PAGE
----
I first read the collected Sherlock Holmes stories in a really good translation when I was very young. I recall that even back then I wondered about its attitudes towards women. Beyond the single token appearance of Irene Adler and the long-suffering Mrs. Hudson (a typical caretaker role), it was a universe of men. Yes, this was Victorian and Edwardian England where you could live as sex-segregated a life as in a country with sharia law – and of course Watson plays the role of admiring helpmate to a cranky genius – but even so the stories made repeated, explicit points about women being “clutter” that might impinge on the pristine state of that incandescent Holmes mind.
There have been countless Holmes adaptations, both film and television, but most were period (indulgently defined – “period” was extended to include Basil Rathbone battling Nazi spies). Fast forward to 2010. The BBC started airing the series Sherlock, in which the stories are kept “intact” but happen in the present. Holmes and Watson are played by two talented actors whose stars are rising: Benedict Cumberbatch has been appearing in career-making roles since 2007 and Martin Freeman is about to become a household face by playing Bilbo in Peter Jackson’s version of The Hobbit. Critic accolades, prestigious awards and aficionado swoons rolled in. General verdict: “Flagrantly unfaithful to the original, yet wonderfully loyal to it in every way that matters.”
This fall, CBS started airing Elementary, also based on Sherlock Holmes. Holmes is played by Jonny Lee Miller, another sharp actor, as a recovering addict taking time out in New York. Watson is played by Lucy (Yuling) Liu. Two episodes have aired so far, to positive reviews. What is the Holmes worshippers’ verdict? I will spare you the suspense: “How dare they desecrate gospel?!” One of the most vocal purists is Victoria Coren of The Observer, who essentially reprised Ursula Le Guin’s denigration of Helen Mirren playing Prospero in The Tempest. Beyond that, Coren decried the cultural shift of a fundamentally British “myth” (Has she ever used adapted Hellenic myths? If yes, she should stop right now.) She also bemoaned the “Will they, won’t they vibe” (discernible only to her), ignoring the fact that the original Holmes stories and all their successors have an obvious homoerotic tinge.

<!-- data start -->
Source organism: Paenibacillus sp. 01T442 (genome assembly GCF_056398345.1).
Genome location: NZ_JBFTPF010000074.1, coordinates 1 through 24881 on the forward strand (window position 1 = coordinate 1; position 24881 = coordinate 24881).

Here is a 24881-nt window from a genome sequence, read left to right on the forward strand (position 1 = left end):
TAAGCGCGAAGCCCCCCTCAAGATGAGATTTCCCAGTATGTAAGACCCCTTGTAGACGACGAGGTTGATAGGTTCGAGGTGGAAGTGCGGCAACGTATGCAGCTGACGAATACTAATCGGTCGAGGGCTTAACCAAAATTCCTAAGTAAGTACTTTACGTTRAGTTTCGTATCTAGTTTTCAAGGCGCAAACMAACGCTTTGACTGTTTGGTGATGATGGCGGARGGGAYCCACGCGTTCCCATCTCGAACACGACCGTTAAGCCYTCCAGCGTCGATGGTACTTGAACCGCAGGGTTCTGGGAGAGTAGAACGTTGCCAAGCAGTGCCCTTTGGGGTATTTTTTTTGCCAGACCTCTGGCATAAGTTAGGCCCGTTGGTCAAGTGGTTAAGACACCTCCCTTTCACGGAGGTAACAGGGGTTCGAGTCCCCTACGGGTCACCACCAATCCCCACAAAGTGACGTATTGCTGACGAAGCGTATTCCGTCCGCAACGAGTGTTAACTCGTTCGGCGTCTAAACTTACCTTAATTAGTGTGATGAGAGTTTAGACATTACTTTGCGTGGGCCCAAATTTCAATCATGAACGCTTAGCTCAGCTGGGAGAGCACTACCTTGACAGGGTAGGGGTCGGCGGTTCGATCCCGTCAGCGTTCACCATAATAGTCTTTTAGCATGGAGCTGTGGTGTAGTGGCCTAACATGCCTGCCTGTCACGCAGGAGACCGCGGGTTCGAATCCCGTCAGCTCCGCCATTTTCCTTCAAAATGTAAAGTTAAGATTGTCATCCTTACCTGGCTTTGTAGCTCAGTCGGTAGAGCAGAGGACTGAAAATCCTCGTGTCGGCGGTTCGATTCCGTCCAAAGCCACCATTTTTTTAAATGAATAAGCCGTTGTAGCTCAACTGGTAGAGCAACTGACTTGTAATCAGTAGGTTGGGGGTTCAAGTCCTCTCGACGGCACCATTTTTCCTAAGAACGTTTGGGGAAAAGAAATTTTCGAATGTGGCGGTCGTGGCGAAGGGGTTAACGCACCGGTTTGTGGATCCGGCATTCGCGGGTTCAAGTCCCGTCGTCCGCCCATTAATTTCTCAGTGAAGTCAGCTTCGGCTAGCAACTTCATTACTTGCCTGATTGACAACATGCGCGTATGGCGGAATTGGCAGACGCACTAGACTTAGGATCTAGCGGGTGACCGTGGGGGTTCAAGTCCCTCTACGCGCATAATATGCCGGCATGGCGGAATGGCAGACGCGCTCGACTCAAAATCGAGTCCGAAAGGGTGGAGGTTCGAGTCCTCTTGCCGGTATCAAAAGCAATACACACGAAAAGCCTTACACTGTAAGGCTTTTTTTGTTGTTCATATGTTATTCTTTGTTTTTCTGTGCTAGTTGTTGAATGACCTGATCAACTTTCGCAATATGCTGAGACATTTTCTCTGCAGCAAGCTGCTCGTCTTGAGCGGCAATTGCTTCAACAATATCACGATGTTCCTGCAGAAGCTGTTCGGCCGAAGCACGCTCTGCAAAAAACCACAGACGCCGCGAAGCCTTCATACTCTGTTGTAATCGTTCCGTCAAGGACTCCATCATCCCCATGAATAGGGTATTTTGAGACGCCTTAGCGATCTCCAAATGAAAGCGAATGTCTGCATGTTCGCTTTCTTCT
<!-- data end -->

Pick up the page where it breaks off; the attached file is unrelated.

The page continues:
I’ve seen four episodes of Sherlock and both episodes of Elementary. My verdict: although it’s too early to make a definitive decision, Elementary so far is head and shoulders above Sherlock in terms of originality, chemistry between the two leads, lack of preciosity and (yes) elementary human resonance.
I saw only four episodes of Sherlock because I found it frankly repellent. The settings tend to brutalist deco (edgy, dontcha see), the style is consistently pseudo-sophisticated smug (Dr. Who half a notch up… not surprising, given who the directors are). Irene Adler is shown as a high-end prostitute who wears furs with nothing underneath and sheds her furs every few minutes whether it’s relevant to the plot or not. Cumberbatch’s self-satisfied smirking becomes oppressive after a while, despite his brilliance otherwise; Freeman’s slack-jawed adoration, ditto; and the misogyny is up-front and blatant, unlike Conan Doyle’s quasi-passive elision (there’s also nudge-nudge treatment of homosexuality, which is odd to say the least).
Elementary is subversive along more axes than just its choice of Watson, though it retains some traditional default tenets. Watson is a helpmate, so casting an Asian woman perpetuates stereotypes, and Holmes’ behavior would not be tolerated for a split second if it came from a woman (see discussions about how beloved Harriet Potter and Edwina Rochester would be).